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The lucky few who will get a ‘leap year bonus’ in 2024

leap year bonus
leap year bonus

They say that when you find a job you love, you never work a day in your life. Well, hopefully you’ve found that job because later this month it’s very likely you’ll be working an extra day for absolutely no extra pay.

This year, 2024, is a leap year and if it feels like a long time since you last worked one, that’s because four years ago February 29 fell on a Saturday.

You have to cast your mind back to February 2016, when David Cameron was prime minister and had only just announced the date for the Brexit referendum, for the last time salaried workers had to work an extra day without getting increased pay.


But some people will find they’ll earn more this year. Here, Telegraph Money explains whether or not you can expect to benefit from an extra day’s work.

How leap years work if you’re a salaried worker

Despite there being 254 working days this year, rather than 253, salaried workers won’t see any difference to their annual pay because they are paid with reference to the year and not the specific hours worked.

Your employment contract will usually specify how many hours you’re contracted to work each week, which won’t be affected by a leap year.

It’s the same for staff who are paid weekly, as a leap day does not change the length of a seven-day week.

The exception to this is workers earning the National Minimum Wage.

Charlie Barnes, head of employment law at accounting firm RSM UK, explains: “Leap years can create National Minimum Wage compliance issues for businesses that employ salaried workers. This is because workers are paid in equal monthly instalments, based on the annual hours they are contracted to work.

“However, in a leap year, those basic annual hours increase because of the additional day. Given how infrequently this occurs, it’s common for employers to forget to increase workers’ pay to account for the additional hours worked on February 29.

“For those workers whose salary is based on National Minimum Wage rates, this creates an underpayment. This underpayment may occur in February, or towards the end of the year, depending on the type of contract the worker is on.”

If HM Revenue and Customs finds out companies have been underpaying staff – even if it’s by accident – the consequences can be quite severe.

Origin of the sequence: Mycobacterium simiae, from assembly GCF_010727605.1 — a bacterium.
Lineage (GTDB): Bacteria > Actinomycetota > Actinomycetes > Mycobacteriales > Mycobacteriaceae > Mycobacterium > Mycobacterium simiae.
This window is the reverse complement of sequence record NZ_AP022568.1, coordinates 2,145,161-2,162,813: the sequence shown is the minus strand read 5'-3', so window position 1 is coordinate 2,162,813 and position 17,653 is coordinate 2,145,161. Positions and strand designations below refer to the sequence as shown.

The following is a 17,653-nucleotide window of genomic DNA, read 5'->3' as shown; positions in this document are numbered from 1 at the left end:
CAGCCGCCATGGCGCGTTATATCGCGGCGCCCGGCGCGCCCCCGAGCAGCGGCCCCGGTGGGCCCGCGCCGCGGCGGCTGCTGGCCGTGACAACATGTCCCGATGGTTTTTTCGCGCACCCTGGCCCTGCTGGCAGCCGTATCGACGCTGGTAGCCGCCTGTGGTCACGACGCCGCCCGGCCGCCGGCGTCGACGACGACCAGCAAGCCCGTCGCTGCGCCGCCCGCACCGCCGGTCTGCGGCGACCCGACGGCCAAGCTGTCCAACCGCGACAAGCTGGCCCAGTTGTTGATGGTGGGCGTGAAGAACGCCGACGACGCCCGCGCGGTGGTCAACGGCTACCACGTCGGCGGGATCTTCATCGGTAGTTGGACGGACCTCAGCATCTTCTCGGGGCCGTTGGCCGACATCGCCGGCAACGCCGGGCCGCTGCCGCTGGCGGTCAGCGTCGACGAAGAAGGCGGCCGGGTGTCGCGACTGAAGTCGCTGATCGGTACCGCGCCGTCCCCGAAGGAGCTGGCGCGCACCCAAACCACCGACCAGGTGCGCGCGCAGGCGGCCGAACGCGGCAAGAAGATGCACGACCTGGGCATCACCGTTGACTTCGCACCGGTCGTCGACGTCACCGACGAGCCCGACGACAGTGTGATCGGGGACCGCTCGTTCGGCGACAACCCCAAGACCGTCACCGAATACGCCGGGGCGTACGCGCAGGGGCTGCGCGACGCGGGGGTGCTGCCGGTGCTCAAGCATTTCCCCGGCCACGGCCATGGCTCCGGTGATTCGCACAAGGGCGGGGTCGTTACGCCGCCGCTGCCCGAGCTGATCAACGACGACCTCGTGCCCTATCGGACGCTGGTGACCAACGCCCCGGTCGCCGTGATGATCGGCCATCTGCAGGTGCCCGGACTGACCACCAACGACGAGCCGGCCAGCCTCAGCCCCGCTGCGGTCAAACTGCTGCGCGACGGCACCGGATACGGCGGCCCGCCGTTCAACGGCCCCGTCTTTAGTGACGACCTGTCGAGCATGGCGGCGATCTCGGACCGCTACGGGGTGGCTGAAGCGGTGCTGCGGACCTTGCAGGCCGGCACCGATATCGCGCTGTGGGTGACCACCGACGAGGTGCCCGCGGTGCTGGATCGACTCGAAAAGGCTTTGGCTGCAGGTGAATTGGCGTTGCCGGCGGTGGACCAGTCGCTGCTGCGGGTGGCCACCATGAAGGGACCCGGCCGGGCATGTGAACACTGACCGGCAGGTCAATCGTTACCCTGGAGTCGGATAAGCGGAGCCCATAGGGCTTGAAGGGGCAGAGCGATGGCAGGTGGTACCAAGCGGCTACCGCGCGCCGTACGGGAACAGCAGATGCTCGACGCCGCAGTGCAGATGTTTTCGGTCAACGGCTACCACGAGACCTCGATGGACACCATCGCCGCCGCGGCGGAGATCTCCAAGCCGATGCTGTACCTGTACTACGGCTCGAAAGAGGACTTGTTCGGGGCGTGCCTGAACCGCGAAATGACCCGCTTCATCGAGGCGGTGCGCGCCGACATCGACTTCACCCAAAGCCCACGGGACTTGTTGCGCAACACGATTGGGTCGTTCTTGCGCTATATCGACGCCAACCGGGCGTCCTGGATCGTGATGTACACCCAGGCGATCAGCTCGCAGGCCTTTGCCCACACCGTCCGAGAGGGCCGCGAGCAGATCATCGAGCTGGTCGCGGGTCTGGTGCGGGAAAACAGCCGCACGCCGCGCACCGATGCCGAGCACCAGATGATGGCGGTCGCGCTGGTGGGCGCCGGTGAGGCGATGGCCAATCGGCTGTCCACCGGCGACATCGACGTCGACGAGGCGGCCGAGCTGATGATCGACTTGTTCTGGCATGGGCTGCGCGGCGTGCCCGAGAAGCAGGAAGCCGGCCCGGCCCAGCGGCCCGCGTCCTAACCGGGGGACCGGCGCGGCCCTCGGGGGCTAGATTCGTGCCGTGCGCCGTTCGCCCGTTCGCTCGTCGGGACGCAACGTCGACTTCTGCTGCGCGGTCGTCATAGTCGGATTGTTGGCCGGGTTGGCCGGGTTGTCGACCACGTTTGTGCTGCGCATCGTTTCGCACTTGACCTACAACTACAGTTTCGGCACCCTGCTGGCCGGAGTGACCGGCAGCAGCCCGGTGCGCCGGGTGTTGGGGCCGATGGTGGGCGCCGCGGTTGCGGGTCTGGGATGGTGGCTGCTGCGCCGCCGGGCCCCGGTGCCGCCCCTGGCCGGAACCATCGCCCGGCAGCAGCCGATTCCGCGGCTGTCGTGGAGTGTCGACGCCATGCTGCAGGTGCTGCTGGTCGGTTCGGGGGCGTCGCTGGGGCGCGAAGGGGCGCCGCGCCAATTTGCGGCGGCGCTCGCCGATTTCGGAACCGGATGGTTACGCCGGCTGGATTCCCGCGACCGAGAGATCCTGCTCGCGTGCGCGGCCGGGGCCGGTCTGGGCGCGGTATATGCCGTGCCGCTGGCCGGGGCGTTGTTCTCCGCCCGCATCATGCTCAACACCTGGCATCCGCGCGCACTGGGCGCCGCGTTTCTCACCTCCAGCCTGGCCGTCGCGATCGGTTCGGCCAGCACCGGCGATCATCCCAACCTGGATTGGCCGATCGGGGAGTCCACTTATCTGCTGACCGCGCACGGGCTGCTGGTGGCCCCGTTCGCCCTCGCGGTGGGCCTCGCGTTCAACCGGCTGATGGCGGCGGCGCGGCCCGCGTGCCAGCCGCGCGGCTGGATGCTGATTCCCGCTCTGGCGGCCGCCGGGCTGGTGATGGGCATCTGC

Last summer, an investigation by HMRC found more than 200 companies, including Marks & Spencer, WH Smith and Argos, owed almost £5m to 63,000 employees for failing to pay the minimum wage to their lowest paid staff.

The companies were ordered to pay back what staff were owed, as well as receiving a £7m fine.

Nimesh Shah, chief executive of accountants Blick Rothenberg, warns employers need to be “careful” they don’t break the law.

“Because of the way pay is typically calculated, the number of working weeks in a leap year is slightly longer – and this might result in a person’s pay falling below the legal minimum of £10.42 per hour for a worker aged 23 and over,” Mr Shah says.

“The employer should carefully check their records to ensure that they do not fall foul of this important legal obligation.

“For most employees, they will be working an additional day in 2024 for no further pay; those that are paid the National Minimum Wage (or slightly higher) should definitely confirm with their HR department that their pay will be adjusted to reflect the additional working day to ensure that they don’t drop below the hourly National Minimum Wage.”

There is more good news for those on minimum wage as their salaries will increase from April 1, as the National Minimum Wage is set to rise above £11 for the first time to £11.44 for those aged 21 and above.

Leap years for workers on hourly pay

The rules are different again if you’re paid by the hour.

However, Alan Price, chief executive of HR software provider BrightHR, says: “Hourly paid workers who are paid monthly, will see a [pay] increase because the number of days worked in the pay reference period has changed.

“Look at it this way: they will have worked for 21 days in February rather than the usual 20 days.

“It might seem cause for celebration for an employee should they receive an inflated pay packet. But no one gets anything for free – if a worker’s pay increases, it’s because they have worked the extra time.”

Mr Shah adds: “Workers who are paid hourly won’t necessarily have an issue around the National Minimum Wage – they are simply paid their hourly rate for the time they work.

“This could mean a bit extra in their February pay packet, or some may treat themselves to a day off (if their employer allows).”


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